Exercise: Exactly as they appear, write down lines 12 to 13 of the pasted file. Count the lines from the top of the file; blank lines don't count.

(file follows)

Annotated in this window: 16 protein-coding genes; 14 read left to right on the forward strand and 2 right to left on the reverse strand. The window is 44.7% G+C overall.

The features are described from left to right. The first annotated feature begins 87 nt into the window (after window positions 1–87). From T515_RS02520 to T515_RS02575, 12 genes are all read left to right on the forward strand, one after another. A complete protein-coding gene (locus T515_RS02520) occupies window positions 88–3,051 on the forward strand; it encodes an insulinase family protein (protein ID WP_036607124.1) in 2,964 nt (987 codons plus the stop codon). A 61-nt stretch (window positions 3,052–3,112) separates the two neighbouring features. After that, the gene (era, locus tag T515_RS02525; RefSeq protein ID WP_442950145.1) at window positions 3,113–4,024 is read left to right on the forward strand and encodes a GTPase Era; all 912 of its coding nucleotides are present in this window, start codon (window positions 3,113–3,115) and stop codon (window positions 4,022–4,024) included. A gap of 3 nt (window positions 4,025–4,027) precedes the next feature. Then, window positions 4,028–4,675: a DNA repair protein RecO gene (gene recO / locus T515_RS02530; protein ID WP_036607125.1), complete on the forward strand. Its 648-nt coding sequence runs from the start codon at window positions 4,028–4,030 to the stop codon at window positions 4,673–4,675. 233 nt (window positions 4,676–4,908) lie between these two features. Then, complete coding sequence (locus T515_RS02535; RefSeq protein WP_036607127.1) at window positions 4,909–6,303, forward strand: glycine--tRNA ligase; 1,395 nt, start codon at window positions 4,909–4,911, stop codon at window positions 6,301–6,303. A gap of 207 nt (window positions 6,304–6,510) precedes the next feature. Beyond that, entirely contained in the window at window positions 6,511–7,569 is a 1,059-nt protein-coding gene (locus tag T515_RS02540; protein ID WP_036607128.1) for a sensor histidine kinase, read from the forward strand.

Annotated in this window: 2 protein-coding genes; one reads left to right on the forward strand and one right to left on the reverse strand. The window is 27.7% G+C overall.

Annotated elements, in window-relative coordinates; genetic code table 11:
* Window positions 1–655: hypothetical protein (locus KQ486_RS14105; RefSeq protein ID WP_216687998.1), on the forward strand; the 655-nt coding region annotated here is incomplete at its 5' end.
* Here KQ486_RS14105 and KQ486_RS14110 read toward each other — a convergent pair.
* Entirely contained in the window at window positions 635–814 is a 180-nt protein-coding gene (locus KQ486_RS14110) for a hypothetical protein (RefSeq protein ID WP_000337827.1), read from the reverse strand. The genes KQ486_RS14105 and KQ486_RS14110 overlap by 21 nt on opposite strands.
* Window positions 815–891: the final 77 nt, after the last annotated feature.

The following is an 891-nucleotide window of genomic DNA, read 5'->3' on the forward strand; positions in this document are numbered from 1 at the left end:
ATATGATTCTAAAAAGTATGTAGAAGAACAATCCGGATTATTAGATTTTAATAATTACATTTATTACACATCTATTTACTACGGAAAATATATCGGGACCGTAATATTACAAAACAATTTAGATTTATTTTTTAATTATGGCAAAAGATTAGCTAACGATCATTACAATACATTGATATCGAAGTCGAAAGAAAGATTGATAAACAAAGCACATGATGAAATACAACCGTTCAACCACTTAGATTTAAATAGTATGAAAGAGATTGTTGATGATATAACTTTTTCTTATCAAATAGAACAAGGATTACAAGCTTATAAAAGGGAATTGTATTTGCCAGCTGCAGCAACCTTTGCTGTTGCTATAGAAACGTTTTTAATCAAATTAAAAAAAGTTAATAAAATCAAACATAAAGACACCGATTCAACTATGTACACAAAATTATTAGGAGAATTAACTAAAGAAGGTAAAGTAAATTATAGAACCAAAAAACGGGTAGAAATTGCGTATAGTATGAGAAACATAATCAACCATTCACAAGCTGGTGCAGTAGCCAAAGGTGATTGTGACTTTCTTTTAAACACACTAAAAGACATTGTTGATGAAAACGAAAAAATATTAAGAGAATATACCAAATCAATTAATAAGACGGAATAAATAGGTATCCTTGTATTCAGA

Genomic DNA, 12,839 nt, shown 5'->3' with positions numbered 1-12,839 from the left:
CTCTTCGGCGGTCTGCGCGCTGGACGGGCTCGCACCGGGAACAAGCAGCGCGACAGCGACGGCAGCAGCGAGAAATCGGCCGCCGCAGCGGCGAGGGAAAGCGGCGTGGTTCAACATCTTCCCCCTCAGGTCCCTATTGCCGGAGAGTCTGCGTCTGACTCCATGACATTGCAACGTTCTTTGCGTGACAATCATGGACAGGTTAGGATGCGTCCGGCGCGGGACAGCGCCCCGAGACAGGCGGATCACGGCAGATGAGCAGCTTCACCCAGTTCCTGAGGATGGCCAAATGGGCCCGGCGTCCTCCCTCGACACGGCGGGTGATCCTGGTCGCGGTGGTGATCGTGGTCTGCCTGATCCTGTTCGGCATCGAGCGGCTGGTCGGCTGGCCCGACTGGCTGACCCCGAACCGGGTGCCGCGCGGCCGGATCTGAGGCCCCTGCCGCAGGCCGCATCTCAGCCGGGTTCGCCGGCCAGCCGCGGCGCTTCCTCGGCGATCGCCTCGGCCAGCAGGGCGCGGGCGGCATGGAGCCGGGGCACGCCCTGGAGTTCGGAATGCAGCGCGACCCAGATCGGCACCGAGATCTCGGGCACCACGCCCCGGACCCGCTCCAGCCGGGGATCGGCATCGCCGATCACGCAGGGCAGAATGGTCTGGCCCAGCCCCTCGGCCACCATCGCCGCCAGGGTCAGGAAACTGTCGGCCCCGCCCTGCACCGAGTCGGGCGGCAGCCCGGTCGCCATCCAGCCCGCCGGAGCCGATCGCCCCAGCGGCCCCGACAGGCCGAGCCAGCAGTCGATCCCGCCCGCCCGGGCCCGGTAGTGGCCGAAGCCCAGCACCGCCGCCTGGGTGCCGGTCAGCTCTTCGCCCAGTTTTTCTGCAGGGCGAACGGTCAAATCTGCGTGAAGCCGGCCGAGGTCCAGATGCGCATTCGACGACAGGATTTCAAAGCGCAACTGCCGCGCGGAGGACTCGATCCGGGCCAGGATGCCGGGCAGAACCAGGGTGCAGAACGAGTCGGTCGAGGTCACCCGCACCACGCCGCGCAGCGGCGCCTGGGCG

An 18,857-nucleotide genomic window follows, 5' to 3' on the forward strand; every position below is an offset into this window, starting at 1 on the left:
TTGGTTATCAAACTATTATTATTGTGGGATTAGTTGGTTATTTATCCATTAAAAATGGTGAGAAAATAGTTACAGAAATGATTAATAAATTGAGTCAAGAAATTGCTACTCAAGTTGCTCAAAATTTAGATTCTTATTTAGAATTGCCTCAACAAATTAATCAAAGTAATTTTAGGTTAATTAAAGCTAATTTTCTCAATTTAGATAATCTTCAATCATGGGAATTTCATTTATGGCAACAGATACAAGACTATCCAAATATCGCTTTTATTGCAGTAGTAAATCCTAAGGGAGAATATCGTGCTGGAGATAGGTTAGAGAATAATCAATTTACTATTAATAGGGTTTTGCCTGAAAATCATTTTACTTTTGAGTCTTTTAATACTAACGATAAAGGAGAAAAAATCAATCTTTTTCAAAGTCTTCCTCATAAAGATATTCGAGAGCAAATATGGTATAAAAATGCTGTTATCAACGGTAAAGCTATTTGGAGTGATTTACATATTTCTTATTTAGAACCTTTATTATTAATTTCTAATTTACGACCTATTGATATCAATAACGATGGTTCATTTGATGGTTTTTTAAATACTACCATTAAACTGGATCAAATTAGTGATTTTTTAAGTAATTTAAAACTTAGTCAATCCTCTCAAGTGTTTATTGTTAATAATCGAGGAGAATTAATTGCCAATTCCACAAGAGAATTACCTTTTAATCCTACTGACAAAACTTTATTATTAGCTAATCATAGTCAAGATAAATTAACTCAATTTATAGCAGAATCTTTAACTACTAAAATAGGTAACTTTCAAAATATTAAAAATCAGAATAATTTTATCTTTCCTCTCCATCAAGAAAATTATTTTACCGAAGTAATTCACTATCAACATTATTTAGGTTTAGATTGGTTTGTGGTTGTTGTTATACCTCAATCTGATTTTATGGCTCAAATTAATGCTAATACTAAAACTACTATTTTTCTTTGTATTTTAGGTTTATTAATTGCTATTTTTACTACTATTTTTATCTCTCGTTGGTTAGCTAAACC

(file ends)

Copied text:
CTCTTCGGCGGTCTGCGCGCTGGACGGGCTCGCACCGGGAACAAGCAGCGCGACAGCGACGGCAGCAGCGAGAAATCGGCCGCCGCAGCGGCGAGGGAAAGCGGCGTGGTTCAACATCTTCCCCCTCAGGTCCCTATTGCCGGAGAGTCTGCGTCTGACTCCATGACATTGCAACGTTCTTTGCGTGACAATCATGGACAGGTTAGGATGCGTCCGGCGCGGGACAGCGCCCCGAGACAGGCGGATCACGGCAGATGAGCAGCTTCACCCAGTTCCTGAGGATGGCCAAATGGGCCCGGCGTCCTCCCTCGACACGGCGGGTGATCCTGGTCGCGGTGGTGATCGTGGTCTGCCTGATCCTGTTCGGCATCGAGCGGCTGGTCGGCTGGCCCGACTGGCTGACCCCGAACCGGGTGCCGCGCGGCCGGATCTGAGGCCCCTGCCGCAGGCCGCATCTCAGCCGGGTTCGCCGGCCAGCCGCGGCGCTTCCTCGGCGATCGCCTCGGCCAGCAGGGCGCGGGCGGCATGGAGCCGGGGCACGCCCTGGAGTTCGGAATGCAGCGCGACCCAGATCGGCACCGAGATCTCGGGCACCACGCCCCGGACCCGCTCCAGCCGGGGATCGGCATCGCCGATCACGCAGGGCAGAATGGTCTGGCCCAGCCCCTCGGCCACCATCGCCGCCAGGGTCAGGAAACTGTCGGCCCCGCCCTGCACCGAGTCGGGCGGCAGCCCGGTCGCCATCCAGCCCGCCGGAGCCGATCGCCCCAGCGGCCCCGACAGGCCGAGCCAGCAGTCGATCCCGCCCGCCCGGGCCCGGTAGTGGCCGAAGCCCAGCACCGCCGCCTGGGTGCCGGTCAGCTCTTCGCCCAGTTTTTCTGCAGGGCGAACGGTCAAATCTGCGTGAAGCCGGCCGAGGTCCAGATGCGCATTCGACGACAGGATTTCAAAGCGCAACTGCCGCGCGGAGGACTCGATCCGGGCCAGGATGCCGGGCAGAACCAGGGTGCAGAACGAGTCGGTCGAGGTCACCCGCACCACGCCGCGCAGCGGCGCCTGGGCG

An 18,857-nucleotide genomic window follows, 5' to 3' on the forward strand; every position below is an offset into this window, starting at 1 on the left: